In this photo the ovoid fruits of Alberta magna with their conspicuous pairs of long, red and rounded wings are easily mistaken for flowers. These membranous wings retain their colour for a long time. The wings are papery, elongated calyx lobes, considered as decorative as the preceding flowers. Whether this is correct, may often be judged by the observer, as there are often flowers and fruits on the trees simultaneously during the blooming season that occurs from midsummer to midwinter.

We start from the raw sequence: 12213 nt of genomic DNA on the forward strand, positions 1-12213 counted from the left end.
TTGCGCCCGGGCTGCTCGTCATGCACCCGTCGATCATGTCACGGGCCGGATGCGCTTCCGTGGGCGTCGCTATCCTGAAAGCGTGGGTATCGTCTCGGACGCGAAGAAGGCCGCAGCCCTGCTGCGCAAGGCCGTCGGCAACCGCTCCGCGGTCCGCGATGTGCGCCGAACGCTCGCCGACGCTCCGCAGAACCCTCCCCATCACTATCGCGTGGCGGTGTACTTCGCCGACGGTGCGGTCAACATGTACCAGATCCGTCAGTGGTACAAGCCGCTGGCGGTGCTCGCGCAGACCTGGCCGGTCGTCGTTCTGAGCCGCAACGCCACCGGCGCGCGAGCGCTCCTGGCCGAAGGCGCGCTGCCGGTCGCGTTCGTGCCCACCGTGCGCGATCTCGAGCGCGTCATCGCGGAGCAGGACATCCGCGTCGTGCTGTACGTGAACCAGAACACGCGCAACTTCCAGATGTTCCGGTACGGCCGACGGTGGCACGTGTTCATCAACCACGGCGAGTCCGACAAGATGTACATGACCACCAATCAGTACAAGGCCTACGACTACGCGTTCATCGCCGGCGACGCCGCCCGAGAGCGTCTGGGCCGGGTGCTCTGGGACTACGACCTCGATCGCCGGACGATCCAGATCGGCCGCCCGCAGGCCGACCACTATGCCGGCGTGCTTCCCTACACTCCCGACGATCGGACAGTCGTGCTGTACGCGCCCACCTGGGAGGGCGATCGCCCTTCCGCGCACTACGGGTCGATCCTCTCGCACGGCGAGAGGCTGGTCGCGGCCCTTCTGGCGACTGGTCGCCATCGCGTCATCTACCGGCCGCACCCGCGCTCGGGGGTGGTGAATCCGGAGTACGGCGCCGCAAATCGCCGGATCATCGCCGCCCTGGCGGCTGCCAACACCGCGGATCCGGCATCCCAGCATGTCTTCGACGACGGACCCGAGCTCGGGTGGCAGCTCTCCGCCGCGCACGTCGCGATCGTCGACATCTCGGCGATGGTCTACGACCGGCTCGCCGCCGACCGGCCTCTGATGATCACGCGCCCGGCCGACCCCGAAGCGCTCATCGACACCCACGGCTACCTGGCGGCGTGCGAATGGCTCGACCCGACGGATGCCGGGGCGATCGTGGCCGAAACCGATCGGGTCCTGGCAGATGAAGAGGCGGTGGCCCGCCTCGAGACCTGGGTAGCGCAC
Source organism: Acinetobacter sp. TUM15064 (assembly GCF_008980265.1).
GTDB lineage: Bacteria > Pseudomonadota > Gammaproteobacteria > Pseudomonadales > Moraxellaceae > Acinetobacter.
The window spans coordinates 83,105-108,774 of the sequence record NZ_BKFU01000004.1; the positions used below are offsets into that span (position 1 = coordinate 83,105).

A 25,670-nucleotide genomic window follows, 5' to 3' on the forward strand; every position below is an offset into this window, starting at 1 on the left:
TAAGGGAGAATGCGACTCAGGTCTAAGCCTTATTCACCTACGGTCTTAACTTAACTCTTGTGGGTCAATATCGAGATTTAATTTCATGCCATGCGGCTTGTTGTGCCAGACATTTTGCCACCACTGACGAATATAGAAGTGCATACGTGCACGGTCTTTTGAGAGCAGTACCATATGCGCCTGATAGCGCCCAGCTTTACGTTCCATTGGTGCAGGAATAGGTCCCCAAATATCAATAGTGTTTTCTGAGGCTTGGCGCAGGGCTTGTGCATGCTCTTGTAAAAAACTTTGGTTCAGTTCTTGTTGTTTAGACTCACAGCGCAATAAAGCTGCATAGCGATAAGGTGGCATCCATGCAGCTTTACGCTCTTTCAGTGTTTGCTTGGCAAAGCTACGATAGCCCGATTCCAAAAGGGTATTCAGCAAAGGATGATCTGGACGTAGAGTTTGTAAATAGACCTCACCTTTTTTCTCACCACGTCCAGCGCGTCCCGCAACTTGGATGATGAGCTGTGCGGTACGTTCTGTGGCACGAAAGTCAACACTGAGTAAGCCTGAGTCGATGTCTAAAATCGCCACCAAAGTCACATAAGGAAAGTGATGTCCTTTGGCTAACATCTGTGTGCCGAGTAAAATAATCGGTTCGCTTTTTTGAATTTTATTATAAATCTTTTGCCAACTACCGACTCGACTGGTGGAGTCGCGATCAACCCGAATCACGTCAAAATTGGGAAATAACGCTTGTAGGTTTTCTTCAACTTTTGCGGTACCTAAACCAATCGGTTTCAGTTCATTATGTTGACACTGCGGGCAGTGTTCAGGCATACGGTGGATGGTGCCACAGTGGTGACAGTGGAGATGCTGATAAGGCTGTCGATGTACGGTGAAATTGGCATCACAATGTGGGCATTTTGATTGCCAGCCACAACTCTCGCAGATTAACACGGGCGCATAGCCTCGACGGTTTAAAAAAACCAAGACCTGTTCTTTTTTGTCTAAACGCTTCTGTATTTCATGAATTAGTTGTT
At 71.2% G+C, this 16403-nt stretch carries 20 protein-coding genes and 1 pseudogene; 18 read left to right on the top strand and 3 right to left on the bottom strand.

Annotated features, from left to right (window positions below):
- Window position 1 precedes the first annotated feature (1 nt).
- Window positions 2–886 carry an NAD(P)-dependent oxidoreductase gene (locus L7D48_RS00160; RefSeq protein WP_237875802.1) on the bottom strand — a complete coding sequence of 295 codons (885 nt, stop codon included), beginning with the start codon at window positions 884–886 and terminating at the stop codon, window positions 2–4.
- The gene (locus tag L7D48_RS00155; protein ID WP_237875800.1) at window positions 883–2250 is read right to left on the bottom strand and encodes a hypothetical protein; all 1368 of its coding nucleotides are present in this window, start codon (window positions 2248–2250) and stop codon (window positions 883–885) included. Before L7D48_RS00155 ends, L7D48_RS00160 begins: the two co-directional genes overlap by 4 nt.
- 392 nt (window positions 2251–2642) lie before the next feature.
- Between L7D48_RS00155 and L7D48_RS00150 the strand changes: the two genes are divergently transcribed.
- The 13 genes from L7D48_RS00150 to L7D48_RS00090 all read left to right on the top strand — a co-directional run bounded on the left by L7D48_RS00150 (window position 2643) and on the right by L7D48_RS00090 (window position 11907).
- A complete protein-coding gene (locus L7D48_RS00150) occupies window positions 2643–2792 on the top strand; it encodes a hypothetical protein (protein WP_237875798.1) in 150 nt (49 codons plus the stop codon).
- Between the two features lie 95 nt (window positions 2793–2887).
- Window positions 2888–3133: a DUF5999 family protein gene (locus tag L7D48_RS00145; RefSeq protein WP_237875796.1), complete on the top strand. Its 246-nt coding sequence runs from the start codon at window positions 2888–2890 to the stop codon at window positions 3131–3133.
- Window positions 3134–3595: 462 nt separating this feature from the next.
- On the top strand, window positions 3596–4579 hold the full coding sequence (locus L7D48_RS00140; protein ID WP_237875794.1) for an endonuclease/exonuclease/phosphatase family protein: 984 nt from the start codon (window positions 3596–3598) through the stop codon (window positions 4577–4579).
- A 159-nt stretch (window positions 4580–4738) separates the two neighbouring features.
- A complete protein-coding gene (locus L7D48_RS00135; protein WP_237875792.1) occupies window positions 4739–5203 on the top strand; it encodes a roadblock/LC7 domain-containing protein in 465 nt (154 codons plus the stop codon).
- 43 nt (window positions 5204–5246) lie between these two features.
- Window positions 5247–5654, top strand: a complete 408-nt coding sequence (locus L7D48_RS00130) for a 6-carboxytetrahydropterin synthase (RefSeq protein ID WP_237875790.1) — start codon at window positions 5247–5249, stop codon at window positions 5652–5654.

The flowers of Alberta magna grow in paired, opposite branched panicles at stem tips; the floral parts occurring in fives. The flowers are red or crimson, the gradually widening tubular corolla ending in short, rounded lobes that curve outwards. The corolla tubes become about 2,5 cm in length. The stamens are attached to the inside of this tube. The hairy calyx is a short tube around the corolla, the ovary ten-ribbed and two-chambered (Van Wyk and Van Wyk, 1997; Coates Palgrave, 2002; Rhino Club Newsletter).